Stockscope: What’s driving demand for NdPr in 2019?
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There’s been recent excitement around neodymium-praseodymium (NdPr) particularly because it is used to make high-strength permanent magnets required for electric vehicles – and there are plenty of predictions around what’s to come in that industry.
Stockhead spoke with Gavin Lockyer, Managing Director of Arafura Resources, an up and coming NdPr explorer in the Northern Territory about the opportunities in the sector and what investors in this sector can expect.
Rare earths isn’t as simple a market as the more traditional commodities like gold or silver.
And Mr. Lockyer said there is more ASX-listed companies could be doing to increase understanding among investors.
“The rare earth elements are a suite of elements – there’s 17 of them altogether and they all have different uses, so it is a bit of a confusing market,” he told Stockhead.
“People should just focus on the magnet material rare earths because they are the ones that have the most value.”
“For instance, Arafura’s deposit has 26 per cent of NdPr but that represents 85 per cent of our revenue, so that’s one way we can simplify the process, by narrowing the actual end-use markets the products go to.”
He also commented that many of the producers all use their own unique language as it pertains to their own deposit, which doesn’t help the market understand the process.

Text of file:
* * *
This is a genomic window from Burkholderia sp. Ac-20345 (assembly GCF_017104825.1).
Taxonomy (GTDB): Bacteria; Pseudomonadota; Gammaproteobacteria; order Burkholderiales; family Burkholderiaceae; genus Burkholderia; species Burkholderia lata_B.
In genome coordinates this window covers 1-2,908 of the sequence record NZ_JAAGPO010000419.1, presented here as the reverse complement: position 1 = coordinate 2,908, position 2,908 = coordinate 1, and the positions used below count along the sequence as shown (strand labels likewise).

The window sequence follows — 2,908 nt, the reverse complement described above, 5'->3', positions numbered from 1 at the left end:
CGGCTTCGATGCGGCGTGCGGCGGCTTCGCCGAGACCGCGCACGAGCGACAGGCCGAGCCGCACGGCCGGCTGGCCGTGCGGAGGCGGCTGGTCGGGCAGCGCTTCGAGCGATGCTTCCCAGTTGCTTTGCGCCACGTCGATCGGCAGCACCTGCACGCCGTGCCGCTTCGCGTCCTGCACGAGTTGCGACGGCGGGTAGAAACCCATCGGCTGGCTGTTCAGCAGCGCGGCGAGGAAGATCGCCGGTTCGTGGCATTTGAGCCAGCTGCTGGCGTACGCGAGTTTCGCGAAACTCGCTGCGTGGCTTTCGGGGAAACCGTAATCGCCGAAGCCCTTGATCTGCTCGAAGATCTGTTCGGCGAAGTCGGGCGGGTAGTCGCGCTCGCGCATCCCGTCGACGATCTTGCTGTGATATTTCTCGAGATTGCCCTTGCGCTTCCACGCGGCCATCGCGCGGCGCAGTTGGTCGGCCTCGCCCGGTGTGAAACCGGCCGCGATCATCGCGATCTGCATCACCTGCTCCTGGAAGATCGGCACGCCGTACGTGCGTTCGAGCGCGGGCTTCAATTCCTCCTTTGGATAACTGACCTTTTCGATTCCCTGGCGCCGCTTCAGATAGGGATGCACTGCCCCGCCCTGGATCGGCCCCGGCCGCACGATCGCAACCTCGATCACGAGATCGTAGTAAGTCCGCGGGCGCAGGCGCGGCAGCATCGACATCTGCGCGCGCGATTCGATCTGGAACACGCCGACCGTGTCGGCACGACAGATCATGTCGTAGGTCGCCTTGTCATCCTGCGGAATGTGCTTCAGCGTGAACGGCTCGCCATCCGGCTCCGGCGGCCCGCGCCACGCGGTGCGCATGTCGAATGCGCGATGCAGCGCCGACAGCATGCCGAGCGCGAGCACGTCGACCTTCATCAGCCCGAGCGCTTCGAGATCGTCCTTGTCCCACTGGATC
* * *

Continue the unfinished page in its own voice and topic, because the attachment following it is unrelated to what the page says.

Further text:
Much of the excitement about the potential for rare earths focuses on its use in electric vehicles.
But Arafura says NdPr is not limited to the EV sector.
Mr Lockyer says the magnet market has a variety of applications, such as in wind turbines, magnetic refrigeration, robotics and the wider automotive industry.
“Any standard motor currently uses a magnet if they want that application to be more efficient and the motor to be lighter. A conventional motor vehicle may have up to 50 little micro motors in it, to drive the electric steering or the brakes or the seats or the windscreen wipers.”
“Electric vehicles are one growth area, but the automotive industry as a whole is by far one of the largest users.”
Electric vehicle demand is expected to grow to in excess of 20 million vehicles per annum by 2025, so what does that mean for NdPr demand?
Mr Lockyer says as prices increase for NdPr, he expects to see more projects coming on board.
“I think you’ll see some of the illegal production historically that’s been closed down in China be cleaned up and fed into legal and environmentally friendly industries and you’ll see other projects alongside Arafura get up and running.”
“But there is a big growing demand and by all forecasts, China is looking to be a net importer of this material very soon, so the rest of the world needs to be mindful of this.”
As far as what it will take for Australia to fill that demand, Mr Lockyer says he hopes Arafura will be the ‘next cab off the rank’, following Lynas, which is already in production in WA.
“The Australian government has stated publicly that it would like to see development of these strategic minerals for use by our strategic partners, so I think that Australia has a big role to play in future supply to the rest of the world.”